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inside TestEntryView.xaml.cs

public partial class TestEntryView : UserControl
{
    public ObservableCollection<TestFieldView> Fields {get;set;}
    ...
}

where TestFieldView is a UserControl.

<UserControl x:Class="STS2Editor.View.TestEntryView"
         xmlns="http://schemas.microsoft.com/winfx/2006/xaml/presentation"
         xmlns:x="http://schemas.microsoft.com/winfx/2006/xaml"
         xmlns:mc="http://schemas.openxmlformats.org/markup-compatibility/2006" 
         xmlns:d="http://schemas.microsoft.com/expression/blend/2008" 
         xmlns:vw="clr-namespace:STS2Editor.View"
         mc:Ignorable="d" 
         x:Name="testEntryView" 
         d:DesignHeight="300" 
         d:DesignWidth="427"
         d:DataContext="{Binding TestEntry, Source={StaticResource Sample}}">
<Grid Background="{DynamicResource ButtonNormalBorder}" TextElement.Foreground="{DynamicResource TextBrush}">
    <Border Background="{DynamicResource ControlBackgroundBrush}" BorderBrush="{DynamicResource ControlBackgroundBrush}" BorderThickness="4" CornerRadius="16">

        <Grid Margin="4" >
            <Grid.RowDefinitions>
                <RowDefinition Height="Auto"/>
                <RowDefinition Height="*"/>
            </Grid.RowDefinitions>
            <ScrollViewer Background="{DynamicResource ControlBackgroundBrush}" Grid.IsSharedSizeScope="True" Grid.Row="1">
                <ItemsControl x:Name="fieldList" ItemsSource="{Binding Fields, ElementName=testEntryView}"/>
            </ScrollViewer>
        </Grid>
    </Border>
</Grid>

The binding is right, but when I snoop the visual tree my child items all consist of a border and content presenter, no child visuals.

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3 Answers 3

up vote 2 down vote accepted
+100

I can only recreate your situation if for some reason LoadComponent is not called on your UserControl (TestFieldView) and the Xaml is not parsed correctly. This happens in InitializeComponent (see for example http://stackoverflow.com/questions/245825/what-does-initializecomponent-do-and-how-does-it-work-wpf). Are you sure you call it in the contructor of the TestFieldView?

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This actually was the case! There was an overload that failed to call it, I feel like a fool now! –  Firoso Sep 22 '10 at 22:42

Are you sure this is the binding is connecting up to the correct data? I much prefer the

{Binding Fields,RelativeSource={RelativeSource TemplatedParent}}

binding approach from within a user control, but it should work either way (as long as you are sure its binding it shouldn't matter (perhaps depending on how you create an instance of your control)

You don't seem to have a style or DataTemplate associated with your TestFieldView item or anything? Plus since you are using a ItemsControl you probably need to define the ItemsPaneltemplate as well.

<ItemsControl Grid.Row="1" ItemsSource="{Binding Fields}">
   <ItemsControl.ItemsPanel>
     <ItemsPanelTemplate>
        <UniformGrid Rows="1" />
     </ItemsPanelTemplate>
   </ItemsControl.ItemsPanel>
<ItemsControl.ItemTemplate>
    <DataTemplate>
       <CheckBox Content="{Binding  Name}" IsChecked="{Binding  IsSelected}"/>
    </DataTemplate>
</ItemsControl.ItemTemplate>

Not sure without getting ahold of your code and messing around with it till it works but its proably something around the Items Control, panel template, data template side of things.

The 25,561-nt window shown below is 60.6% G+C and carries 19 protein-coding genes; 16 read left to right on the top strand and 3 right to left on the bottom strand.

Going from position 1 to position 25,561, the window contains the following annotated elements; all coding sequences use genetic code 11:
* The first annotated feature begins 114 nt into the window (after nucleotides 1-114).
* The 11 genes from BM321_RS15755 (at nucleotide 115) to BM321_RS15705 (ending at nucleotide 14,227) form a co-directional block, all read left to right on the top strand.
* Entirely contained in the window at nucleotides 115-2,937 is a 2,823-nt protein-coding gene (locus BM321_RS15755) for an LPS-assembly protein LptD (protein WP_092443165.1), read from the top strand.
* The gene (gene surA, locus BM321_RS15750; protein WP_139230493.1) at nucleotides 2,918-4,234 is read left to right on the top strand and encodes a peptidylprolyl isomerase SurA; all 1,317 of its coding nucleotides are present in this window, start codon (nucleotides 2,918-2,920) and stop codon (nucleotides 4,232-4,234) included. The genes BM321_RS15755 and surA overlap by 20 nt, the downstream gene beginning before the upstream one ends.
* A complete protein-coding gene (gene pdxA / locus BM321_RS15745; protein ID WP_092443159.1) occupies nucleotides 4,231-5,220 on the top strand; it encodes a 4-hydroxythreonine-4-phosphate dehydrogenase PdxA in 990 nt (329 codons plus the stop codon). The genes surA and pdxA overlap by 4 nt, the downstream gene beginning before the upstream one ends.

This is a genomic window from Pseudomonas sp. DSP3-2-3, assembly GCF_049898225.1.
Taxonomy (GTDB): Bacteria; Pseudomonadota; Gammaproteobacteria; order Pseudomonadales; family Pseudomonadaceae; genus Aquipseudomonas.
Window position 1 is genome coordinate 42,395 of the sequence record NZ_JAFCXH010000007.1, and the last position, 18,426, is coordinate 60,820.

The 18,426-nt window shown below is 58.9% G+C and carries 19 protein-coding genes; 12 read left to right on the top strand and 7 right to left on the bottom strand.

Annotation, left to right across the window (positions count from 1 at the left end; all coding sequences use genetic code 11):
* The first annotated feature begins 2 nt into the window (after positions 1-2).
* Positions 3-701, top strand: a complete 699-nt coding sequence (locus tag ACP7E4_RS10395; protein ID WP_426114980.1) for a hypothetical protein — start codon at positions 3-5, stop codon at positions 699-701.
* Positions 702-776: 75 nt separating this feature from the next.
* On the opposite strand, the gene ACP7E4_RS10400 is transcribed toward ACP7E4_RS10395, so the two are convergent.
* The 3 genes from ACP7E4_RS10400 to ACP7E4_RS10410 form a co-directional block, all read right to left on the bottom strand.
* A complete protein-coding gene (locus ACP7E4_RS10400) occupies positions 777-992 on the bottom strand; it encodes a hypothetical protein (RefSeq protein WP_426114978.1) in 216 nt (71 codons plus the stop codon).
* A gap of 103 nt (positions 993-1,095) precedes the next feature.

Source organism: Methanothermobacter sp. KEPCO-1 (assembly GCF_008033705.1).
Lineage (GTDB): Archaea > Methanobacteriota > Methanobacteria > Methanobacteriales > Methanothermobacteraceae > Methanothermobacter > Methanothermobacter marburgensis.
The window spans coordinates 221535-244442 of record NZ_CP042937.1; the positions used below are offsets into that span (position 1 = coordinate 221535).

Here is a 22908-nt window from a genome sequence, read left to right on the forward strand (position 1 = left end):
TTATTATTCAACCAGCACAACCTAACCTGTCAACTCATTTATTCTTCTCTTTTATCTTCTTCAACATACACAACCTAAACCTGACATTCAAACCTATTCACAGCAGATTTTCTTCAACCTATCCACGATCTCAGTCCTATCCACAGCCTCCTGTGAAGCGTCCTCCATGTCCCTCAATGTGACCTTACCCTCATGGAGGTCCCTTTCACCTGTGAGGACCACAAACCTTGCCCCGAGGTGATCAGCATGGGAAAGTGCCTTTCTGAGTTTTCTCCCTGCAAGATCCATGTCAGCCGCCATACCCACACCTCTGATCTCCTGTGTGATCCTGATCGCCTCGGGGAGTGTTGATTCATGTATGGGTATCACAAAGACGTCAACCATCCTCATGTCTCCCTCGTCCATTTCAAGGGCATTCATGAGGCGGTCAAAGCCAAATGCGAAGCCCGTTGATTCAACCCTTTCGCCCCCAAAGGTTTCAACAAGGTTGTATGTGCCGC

Though if I am completely misunderstanding you could try replacing the ItemsControl with a ListView (as this should at least show you a list of class names) which would give you some sort of display then you can work from there.

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oh maybe useful to you galasoft.ch/mydotnet/articles/article-2007041201.aspx –  PJUK Sep 21 '10 at 16:38

Is the "TestEntryView.Fields" property a DependencyProperty? Or does it at least raise a PropertyChanged event? It wasn't clear on the above example if it does. If it isn't a DP or doesn't raise the PropertyChanged event, try one or the other. That may be the solution.

EDIT:

To change it to a dependency property, do this:

public ObservableCollection<TestFieldView> Fields
{
    get { return (ObservableCollection<TestFieldView>)GetValue(FieldsProperty); }
    set { SetValue(FieldsProperty, value); }
}

public static readonly DependencyProperty FieldsProperty =
    DependencyProperty.Register("Fields", typeof(ObservableCollection<TestFieldView>), typeof(MainWindow),
    new UIPropertyMetadata(new ObservableCollection<TestFieldView>()));
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public ObservableCollection<TestFieldView> Fields {get;set;} <-- explicitly listed in posting! –  Firoso Sep 22 '10 at 20:30
1  
Yeah, I saw that. I'm asking if it's a DependencyProperty, or if it implements INotifyPropertyChanged. –  karmicpuppet Sep 22 '10 at 20:33
1  
And if it's not, I'm saying that you should try making it a dependency property, or make it raise PropertyChanged notifications. –  karmicpuppet Sep 22 '10 at 20:34
    
Kharmic, a DP can't be implemented by an auto property... –  Firoso Sep 22 '10 at 21:23
    
Firoso, I know that. But I thought that maybe you're just abbreviating your code above (it happens here at StackOverflow), which is why I verified. But anyway, I did make a suggestion. If it works for you, great. If it doesn't, sorry about that. (Easy on the downvotes, and the exclamation marks though. I'm just trying to help). Cheers! –  karmicpuppet Sep 22 '10 at 22:23

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